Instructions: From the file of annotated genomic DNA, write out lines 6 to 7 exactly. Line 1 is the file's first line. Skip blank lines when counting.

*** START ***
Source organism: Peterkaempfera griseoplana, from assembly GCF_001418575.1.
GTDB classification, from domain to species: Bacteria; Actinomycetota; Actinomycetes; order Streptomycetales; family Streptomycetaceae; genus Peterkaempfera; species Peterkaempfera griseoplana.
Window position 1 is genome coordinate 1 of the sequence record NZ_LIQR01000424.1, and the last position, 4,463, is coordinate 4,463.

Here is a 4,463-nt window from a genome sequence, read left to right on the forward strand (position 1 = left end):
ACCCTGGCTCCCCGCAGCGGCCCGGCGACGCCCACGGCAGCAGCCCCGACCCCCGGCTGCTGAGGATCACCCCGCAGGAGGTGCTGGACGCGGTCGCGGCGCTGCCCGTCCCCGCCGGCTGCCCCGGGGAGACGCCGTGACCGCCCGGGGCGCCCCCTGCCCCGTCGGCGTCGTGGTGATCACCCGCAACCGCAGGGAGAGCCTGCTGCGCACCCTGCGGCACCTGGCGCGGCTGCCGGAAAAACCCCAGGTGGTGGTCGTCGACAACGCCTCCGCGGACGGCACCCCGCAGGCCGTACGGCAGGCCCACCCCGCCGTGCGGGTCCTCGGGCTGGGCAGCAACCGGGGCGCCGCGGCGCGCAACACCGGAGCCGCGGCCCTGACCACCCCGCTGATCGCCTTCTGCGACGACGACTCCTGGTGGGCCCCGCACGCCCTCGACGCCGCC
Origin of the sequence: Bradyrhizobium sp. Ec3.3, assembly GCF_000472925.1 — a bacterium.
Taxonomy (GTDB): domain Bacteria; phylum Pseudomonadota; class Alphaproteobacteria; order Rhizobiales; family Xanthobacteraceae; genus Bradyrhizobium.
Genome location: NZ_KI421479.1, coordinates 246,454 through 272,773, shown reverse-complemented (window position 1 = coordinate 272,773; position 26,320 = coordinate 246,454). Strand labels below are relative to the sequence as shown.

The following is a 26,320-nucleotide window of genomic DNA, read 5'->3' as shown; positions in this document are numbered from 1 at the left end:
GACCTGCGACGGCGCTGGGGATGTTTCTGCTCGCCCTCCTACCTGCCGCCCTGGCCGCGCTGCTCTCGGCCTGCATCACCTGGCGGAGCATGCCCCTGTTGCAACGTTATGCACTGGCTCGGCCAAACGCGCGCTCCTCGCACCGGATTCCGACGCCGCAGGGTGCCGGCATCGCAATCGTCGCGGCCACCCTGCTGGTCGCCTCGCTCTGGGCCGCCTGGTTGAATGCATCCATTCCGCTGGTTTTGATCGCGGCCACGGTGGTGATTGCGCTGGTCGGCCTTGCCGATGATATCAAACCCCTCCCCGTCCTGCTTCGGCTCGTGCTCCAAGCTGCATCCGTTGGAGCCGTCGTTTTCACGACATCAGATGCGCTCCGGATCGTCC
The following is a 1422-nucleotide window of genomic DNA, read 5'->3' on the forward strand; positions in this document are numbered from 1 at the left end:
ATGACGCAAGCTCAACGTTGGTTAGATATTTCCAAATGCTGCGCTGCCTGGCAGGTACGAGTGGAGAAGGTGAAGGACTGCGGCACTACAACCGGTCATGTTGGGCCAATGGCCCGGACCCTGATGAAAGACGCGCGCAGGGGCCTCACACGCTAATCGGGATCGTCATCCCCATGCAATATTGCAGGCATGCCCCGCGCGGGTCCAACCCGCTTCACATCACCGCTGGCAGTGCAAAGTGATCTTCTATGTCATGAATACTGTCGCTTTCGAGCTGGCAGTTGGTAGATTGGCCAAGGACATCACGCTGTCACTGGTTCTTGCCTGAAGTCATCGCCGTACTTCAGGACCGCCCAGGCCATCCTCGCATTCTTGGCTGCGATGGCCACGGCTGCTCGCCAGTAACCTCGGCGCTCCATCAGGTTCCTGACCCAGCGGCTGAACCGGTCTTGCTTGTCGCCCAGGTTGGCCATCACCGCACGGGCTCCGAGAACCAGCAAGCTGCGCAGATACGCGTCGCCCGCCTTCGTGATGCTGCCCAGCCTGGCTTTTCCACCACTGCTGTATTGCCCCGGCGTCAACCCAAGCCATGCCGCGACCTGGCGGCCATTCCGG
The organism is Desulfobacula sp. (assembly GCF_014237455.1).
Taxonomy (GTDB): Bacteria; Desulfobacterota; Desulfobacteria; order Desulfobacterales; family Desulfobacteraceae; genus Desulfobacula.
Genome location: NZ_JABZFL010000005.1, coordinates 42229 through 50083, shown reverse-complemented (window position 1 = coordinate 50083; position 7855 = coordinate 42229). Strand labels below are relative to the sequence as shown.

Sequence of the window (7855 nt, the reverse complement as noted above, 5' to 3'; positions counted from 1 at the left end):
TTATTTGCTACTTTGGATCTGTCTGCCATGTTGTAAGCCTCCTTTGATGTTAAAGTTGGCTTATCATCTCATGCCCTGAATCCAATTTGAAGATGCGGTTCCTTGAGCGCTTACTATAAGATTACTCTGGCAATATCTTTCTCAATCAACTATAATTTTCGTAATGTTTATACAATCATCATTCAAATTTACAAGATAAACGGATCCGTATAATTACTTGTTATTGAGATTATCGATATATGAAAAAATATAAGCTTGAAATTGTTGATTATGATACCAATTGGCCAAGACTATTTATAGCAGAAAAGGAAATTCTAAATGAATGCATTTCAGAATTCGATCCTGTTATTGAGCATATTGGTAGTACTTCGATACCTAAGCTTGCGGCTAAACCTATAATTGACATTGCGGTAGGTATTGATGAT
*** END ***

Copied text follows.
Origin of the sequence: Bradyrhizobium sp. Ec3.3, assembly GCF_000472925.1 — a bacterium.
Taxonomy (GTDB): domain Bacteria; phylum Pseudomonadota; class Alphaproteobacteria; order Rhizobiales; family Xanthobacteraceae; genus Bradyrhizobium.